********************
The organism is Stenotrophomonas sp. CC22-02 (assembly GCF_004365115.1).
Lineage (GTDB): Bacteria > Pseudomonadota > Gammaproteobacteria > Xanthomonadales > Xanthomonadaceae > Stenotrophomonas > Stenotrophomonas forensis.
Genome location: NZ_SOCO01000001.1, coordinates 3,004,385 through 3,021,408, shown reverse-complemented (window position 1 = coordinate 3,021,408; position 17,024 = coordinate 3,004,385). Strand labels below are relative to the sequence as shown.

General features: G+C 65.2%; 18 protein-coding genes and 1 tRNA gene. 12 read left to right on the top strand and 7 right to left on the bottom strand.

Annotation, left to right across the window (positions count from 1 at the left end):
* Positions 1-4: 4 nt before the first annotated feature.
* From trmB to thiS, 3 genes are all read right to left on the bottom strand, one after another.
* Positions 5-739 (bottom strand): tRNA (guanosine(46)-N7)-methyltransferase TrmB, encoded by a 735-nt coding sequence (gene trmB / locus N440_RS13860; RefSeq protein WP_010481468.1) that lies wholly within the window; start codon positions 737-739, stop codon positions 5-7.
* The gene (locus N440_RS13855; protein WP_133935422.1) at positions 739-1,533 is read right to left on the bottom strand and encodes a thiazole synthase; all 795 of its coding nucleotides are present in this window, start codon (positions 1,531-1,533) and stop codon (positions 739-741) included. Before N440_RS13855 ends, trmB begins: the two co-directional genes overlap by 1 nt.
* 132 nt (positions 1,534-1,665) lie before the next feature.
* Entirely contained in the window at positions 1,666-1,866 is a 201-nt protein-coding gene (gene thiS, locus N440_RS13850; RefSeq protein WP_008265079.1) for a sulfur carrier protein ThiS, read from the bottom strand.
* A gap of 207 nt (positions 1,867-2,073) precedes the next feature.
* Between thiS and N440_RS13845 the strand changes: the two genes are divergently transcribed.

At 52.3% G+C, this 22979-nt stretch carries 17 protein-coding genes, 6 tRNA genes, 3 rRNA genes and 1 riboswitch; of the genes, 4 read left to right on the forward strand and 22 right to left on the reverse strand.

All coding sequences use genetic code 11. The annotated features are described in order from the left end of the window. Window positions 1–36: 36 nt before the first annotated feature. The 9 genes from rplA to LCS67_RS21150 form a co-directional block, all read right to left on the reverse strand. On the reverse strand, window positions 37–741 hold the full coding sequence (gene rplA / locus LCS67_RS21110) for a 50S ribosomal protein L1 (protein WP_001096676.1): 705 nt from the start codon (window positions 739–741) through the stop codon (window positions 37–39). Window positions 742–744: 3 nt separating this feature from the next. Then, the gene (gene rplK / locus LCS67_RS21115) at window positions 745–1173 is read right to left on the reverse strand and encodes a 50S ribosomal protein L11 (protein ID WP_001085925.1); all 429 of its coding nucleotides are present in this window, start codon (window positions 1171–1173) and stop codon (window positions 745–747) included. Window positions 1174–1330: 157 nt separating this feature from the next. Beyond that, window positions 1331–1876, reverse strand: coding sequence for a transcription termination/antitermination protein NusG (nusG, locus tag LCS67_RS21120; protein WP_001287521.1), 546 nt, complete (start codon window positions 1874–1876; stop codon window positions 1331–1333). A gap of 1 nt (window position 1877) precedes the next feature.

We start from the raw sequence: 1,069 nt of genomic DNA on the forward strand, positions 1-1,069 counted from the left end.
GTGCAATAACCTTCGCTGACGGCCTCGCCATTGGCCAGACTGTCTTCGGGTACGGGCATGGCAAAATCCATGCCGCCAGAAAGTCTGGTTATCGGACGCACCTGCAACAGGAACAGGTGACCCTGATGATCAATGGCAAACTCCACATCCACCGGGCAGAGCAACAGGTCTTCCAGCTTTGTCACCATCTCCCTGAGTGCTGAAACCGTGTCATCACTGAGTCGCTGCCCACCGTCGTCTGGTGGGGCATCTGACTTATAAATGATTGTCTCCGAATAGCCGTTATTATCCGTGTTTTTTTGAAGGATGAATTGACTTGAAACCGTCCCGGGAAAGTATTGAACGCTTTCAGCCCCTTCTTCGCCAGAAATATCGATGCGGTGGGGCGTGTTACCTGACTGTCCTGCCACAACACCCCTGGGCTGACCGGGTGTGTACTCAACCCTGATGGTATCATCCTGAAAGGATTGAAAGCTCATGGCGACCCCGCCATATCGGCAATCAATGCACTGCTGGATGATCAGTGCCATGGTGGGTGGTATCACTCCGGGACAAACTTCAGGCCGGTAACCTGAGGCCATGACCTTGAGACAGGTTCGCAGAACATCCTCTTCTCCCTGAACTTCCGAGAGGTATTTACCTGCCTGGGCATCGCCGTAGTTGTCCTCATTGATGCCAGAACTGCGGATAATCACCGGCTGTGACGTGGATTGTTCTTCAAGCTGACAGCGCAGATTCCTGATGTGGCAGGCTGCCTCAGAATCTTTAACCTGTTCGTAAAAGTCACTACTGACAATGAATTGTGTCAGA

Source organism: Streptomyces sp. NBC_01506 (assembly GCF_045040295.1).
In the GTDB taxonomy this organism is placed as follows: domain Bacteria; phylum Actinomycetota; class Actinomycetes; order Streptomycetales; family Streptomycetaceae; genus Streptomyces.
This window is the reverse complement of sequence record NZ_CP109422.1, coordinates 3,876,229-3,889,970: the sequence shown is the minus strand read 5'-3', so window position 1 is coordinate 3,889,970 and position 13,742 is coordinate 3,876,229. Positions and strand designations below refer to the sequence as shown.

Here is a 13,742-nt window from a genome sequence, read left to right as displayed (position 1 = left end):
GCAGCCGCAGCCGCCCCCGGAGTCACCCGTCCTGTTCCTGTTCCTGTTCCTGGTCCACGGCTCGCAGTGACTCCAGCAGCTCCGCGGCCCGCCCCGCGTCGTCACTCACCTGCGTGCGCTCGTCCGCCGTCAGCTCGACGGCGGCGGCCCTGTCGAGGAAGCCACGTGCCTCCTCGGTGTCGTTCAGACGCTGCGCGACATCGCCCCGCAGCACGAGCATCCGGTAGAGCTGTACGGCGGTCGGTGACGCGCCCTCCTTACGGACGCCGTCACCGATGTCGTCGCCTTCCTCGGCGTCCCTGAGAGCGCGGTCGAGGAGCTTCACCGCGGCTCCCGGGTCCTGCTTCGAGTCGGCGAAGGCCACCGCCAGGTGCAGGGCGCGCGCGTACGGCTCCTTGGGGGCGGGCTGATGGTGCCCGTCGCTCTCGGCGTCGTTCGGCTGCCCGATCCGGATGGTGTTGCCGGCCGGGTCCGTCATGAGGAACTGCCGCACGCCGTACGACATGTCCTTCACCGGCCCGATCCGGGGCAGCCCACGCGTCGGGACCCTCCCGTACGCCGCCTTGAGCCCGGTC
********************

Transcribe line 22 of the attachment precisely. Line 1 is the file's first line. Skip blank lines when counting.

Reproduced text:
GCAGCCGCAGCCGCCCCCGGAGTCACCCGTCCTGTTCCTGTTCCTGTTCCTGGTCCACGGCTCGCAGTGACTCCAGCAGCTCCGCGGCCCGCCCCGCGTCGTCACTCACCTGCGTGCGCTCGTCCGCCGTCAGCTCGACGGCGGCGGCCCTGTCGAGGAAGCCACGTGCCTCCTCGGTGTCGTTCAGACGCTGCGCGACATCGCCCCGCAGCACGAGCATCCGGTAGAGCTGTACGGCGGTCGGTGACGCGCCCTCCTTACGGACGCCGTCACCGATGTCGTCGCCTTCCTCGGCGTCCCTGAGAGCGCGGTCGAGGAGCTTCACCGCGGCTCCCGGGTCCTGCTTCGAGTCGGCGAAGGCCACCGCCAGGTGCAGGGCGCGCGCGTACGGCTCCTTGGGGGCGGGCTGATGGTGCCCGTCGCTCTCGGCGTCGTTCGGCTGCCCGATCCGGATGGTGTTGCCGGCCGGGTCCGTCATGAGGAACTGCCGCACGCCGTACGACATGTCCTTCACCGGCCCGATCCGGGGCAGCCCACGCGTCGGGACCCTCCCGTACGCCGCCTTGAGCCCGGTC